John S. Mosby

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Now while I think as badly of slavery as Horace Greeley did I am not ashamed that my family were slaveholders. It was our inheritance. Neither am I ashamed that my ancestors were pirates and cattle thieves.
People must be judged by the standard of their own age. If it was right to own slaves as property it was right to fight for it.
South Carolina went to war, as she said in her secession proclamation, because slavery would not be secure under Lincoln. South Carolina ought to know what was the cause for her seceding.
The South went to war on account of slavery.
The truth is the modern Virginians departed from the teachings of the Father's.
I am not ashamed of having fought on the side of slavery – a soldier fights for his country – right or wrong – he is not responsible for the political merits of the course he fights in.

John Singleton Mosby (6 December 183330 May 1916) was an officer in the Confederate army during the American Civil War and the leader of the "Mosby's Rangers".



  • Soldiers! I have summoned you together for the last time. The vision we have cherished of a free and independent country, has vanished, and that country is now the spoil of a conqueror. I disband your organization in preference to surrendering it to our enemies. I am no longer your commander. After association of more than two eventful years, I part from you with a just pride, in the fame of your achievements, and grateful recollections of your generous kindness to myself. And now at this moment of bidding you a final adieu accept the assurance of my unchanging confidence and regard. Farewell. John S. Mosby, Col.


  • War loses a great deal of its romance after a soldier has seen his first battle. I have a more vivid recollection of the first than the last one I was in. It is a classical maxim that it is sweet and becoming to die for one's country; but whoever has seen the horrors of a battlefield feels that it is far sweeter to live for it.
    • War Loses Its Romance (1887), as quoted at the Veterans Memorial at the Lackawanna County Courthouse in Scranton, Pennsylvania.


  • I've always understood that we went to war on account of the thing we quarreled with the north about. I've never heard of any other cause than slavery.
    • Letter (1894), as quoted in The Confederate Battle Flag: America’s Most Embattled Emblem (2006), by John M. Coski.


Letter to Samuel "Sam" Chapman (May 1907)[edit]

Full text of the letter (9 May 1907), Washington, D.C.
  • There was more vindictiveness shown to me by the Virginia people for my voting for Grant than the North showed to me for fighting four years against him.
  • Referring to George Christian's eulogy of slavery because it was a patriarchal institution, I reminded you that polygamy and circumcision were patriarchal institutions. I forgot to say that eunuchs were also a patriarchal institution. Ask Hugh if I am not right.

Letter to Samuel "Sam" Chapman (June 1907)[edit]

Full text of the letter (4 June 1907), Washington, D.C.
  • In February 1860 Jeff Davis offered a bill in the Senate wh. passed, making all the territories slave territory. See Davis' book. He was opposed to letting the people decide whether or not they would have slavery – Wm. A. Smith, President of Randolph Macon quit his duties as a teacher and in 1857-8-9-60 traveled all over Virginia preaching slavery and proving it was right by the bible.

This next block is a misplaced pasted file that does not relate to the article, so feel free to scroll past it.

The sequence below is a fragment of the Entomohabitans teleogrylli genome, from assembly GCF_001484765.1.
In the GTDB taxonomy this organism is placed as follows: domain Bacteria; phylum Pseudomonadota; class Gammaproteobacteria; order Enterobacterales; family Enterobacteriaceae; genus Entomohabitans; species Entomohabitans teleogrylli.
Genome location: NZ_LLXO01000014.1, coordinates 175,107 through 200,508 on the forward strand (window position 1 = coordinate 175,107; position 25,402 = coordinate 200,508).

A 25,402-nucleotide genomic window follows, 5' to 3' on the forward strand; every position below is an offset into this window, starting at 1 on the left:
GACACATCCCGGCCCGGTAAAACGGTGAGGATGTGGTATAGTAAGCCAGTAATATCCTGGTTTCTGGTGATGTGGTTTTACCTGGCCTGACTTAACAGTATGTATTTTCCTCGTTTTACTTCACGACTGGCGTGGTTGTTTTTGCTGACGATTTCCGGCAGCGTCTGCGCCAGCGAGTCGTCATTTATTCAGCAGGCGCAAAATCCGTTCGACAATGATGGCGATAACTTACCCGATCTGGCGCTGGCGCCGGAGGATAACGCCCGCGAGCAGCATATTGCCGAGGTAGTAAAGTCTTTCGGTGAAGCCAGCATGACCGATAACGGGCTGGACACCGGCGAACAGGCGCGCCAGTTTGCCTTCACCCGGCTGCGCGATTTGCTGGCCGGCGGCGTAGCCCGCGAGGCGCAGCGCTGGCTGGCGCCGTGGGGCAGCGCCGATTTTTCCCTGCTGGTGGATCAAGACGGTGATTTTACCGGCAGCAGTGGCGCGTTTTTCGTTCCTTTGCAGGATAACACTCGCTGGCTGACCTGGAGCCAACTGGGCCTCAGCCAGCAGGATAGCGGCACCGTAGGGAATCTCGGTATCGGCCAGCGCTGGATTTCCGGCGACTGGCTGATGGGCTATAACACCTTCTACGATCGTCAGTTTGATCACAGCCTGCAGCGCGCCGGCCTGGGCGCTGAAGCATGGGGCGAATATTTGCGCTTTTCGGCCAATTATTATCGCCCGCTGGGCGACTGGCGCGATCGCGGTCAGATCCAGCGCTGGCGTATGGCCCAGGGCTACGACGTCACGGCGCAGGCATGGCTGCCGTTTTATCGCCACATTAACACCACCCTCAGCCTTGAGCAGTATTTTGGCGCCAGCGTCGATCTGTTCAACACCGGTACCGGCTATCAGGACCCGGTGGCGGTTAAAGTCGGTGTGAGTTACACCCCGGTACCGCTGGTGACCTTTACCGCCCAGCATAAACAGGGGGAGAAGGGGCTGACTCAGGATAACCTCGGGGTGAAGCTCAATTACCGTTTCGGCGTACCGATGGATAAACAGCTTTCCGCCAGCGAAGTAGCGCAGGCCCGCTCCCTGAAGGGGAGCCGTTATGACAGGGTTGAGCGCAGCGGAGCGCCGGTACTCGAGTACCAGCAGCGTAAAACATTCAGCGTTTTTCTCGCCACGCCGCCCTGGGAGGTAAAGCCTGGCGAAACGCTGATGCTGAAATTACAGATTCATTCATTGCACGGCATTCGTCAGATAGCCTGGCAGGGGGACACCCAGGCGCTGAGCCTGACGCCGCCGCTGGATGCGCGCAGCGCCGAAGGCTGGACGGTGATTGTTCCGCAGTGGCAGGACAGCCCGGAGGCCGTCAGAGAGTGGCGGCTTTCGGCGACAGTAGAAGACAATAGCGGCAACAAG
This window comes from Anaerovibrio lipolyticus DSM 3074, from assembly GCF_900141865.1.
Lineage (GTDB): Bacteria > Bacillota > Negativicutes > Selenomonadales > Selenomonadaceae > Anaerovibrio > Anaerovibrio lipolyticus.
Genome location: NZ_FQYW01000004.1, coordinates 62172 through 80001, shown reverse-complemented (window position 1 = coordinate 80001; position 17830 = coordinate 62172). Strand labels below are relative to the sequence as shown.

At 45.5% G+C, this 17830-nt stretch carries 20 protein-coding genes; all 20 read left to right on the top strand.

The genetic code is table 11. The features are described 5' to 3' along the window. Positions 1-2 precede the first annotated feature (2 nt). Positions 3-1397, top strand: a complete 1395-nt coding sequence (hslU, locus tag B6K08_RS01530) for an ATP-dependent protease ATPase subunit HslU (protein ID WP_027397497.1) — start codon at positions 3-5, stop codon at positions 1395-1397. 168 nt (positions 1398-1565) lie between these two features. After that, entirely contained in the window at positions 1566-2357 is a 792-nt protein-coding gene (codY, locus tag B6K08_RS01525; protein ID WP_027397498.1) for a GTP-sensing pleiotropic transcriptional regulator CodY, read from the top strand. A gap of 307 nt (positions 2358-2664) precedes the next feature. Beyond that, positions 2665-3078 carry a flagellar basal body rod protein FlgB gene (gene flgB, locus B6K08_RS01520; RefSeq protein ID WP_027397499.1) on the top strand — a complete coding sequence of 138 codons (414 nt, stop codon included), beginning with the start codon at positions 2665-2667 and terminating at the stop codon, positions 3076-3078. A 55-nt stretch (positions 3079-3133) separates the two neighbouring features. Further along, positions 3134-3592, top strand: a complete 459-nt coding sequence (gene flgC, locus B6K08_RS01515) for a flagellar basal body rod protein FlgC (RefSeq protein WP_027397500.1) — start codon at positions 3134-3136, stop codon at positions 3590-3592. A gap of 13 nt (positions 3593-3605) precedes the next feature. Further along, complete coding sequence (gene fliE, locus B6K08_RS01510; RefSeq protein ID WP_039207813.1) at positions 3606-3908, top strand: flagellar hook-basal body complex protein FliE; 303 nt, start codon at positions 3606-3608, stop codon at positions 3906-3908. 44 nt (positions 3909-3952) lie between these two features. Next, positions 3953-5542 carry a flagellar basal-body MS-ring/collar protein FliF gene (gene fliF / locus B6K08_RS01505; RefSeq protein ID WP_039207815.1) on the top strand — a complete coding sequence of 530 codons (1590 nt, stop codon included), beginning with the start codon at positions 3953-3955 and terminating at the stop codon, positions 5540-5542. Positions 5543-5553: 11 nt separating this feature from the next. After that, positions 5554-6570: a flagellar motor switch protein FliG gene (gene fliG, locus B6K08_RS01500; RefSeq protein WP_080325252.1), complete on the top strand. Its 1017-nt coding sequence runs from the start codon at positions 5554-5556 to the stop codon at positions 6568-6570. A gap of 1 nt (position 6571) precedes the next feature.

• I suppose you are now back in Staunton. I wrote you about my disgust at reading the Reunion speeches. It has since been increased by reading Christian's report. I am certainly glad I wasn't there. According to Christian, the Virginia people were the abolitionists and the Northern people were pro-slavery. He says slavery was 'a patriarchal' institution. So were polygamy and circumcision. Ask Hugh if he has been circumcised.
  • Christian quotes what the Old Virginians said against slavery. True; but why didn't he quote what the modern Virginians said in favor of it? Mason, Hunter, Wise, etc. Why didn't he state that a Virginia senator, Mason, was the author of the Fugitive Slave Law, and why didn't he quote The Virginia Code that made it a crime to speak against slavery?
  • Now while I think as badly of slavery as Horace Greeley did I am not ashamed that my family were slaveholders. It was our inheritance. Neither am I ashamed that my ancestors were pirates and cattle thieves. People must be judged by the standard of their own age. If it was right to own slaves as property it was right to fight for it.
  • John C. Calhoun's last speech had a bitter attack on Mr. Jefferson for his amendment to the Ordinance of '87 prohibiting slavery in the Northwest Territory. Calhoun was in a dying condition – was too weak to read it. So James M. Mason, a Virginia Senator, read it in the Senate about two weeks before Calhoun's death, March 1850.
  • Mason and Hunter not only voted against the admission of California (1850) as a free state but offered a protest against it which the Senate refused to record on its Journal, nor in the Convention which General Taylor had called to from a Constitution for California, there were 52 northern and 50 southern men, but it was unanimous against slavery. But, the Virginia senator, with Ron Tucker & Co. were opposed to giving local self-government to California. Ask Sam Yost to give Christian a skinning. I am not ashamed of having fought on the side of slavery, a soldier fights for his country, right or wrong, he is not responsible for the political merits of the course he fights in. The South was my country.